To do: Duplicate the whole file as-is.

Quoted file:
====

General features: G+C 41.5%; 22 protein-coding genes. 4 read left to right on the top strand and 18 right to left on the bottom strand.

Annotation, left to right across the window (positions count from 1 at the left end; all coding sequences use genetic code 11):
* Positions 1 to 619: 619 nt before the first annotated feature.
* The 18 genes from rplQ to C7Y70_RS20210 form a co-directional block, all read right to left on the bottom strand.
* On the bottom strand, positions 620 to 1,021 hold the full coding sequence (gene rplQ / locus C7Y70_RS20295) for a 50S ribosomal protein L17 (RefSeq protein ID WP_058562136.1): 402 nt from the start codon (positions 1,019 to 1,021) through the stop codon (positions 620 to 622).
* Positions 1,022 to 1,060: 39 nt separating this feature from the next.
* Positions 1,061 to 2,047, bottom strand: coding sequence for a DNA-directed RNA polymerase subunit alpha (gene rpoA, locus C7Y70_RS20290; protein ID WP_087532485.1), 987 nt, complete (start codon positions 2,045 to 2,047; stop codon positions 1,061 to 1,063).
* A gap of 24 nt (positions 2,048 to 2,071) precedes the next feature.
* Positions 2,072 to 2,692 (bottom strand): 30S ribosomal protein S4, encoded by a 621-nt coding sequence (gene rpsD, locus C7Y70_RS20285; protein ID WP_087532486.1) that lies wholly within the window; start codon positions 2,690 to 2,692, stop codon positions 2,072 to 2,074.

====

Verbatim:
General features: G+C 41.5%; 22 protein-coding genes. 4 read left to right on the top strand and 18 right to left on the bottom strand.

Annotation, left to right across the window (positions count from 1 at the left end; all coding sequences use genetic code 11):
* Positions 1 to 619: 619 nt before the first annotated feature.
* The 18 genes from rplQ to C7Y70_RS20210 form a co-directional block, all read right to left on the bottom strand.
* On the bottom strand, positions 620 to 1,021 hold the full coding sequence (gene rplQ / locus C7Y70_RS20295) for a 50S ribosomal protein L17 (RefSeq protein ID WP_058562136.1): 402 nt from the start codon (positions 1,019 to 1,021) through the stop codon (positions 620 to 622).
* Positions 1,022 to 1,060: 39 nt separating this feature from the next.
* Positions 1,061 to 2,047, bottom strand: coding sequence for a DNA-directed RNA polymerase subunit alpha (gene rpoA, locus C7Y70_RS20290; protein ID WP_087532485.1), 987 nt, complete (start codon positions 2,045 to 2,047; stop codon positions 1,061 to 1,063).
* A gap of 24 nt (positions 2,048 to 2,071) precedes the next feature.
* Positions 2,072 to 2,692 (bottom strand): 30S ribosomal protein S4, encoded by a 621-nt coding sequence (gene rpsD, locus C7Y70_RS20285; protein ID WP_087532486.1) that lies wholly within the window; start codon positions 2,690 to 2,692, stop codon positions 2,072 to 2,074.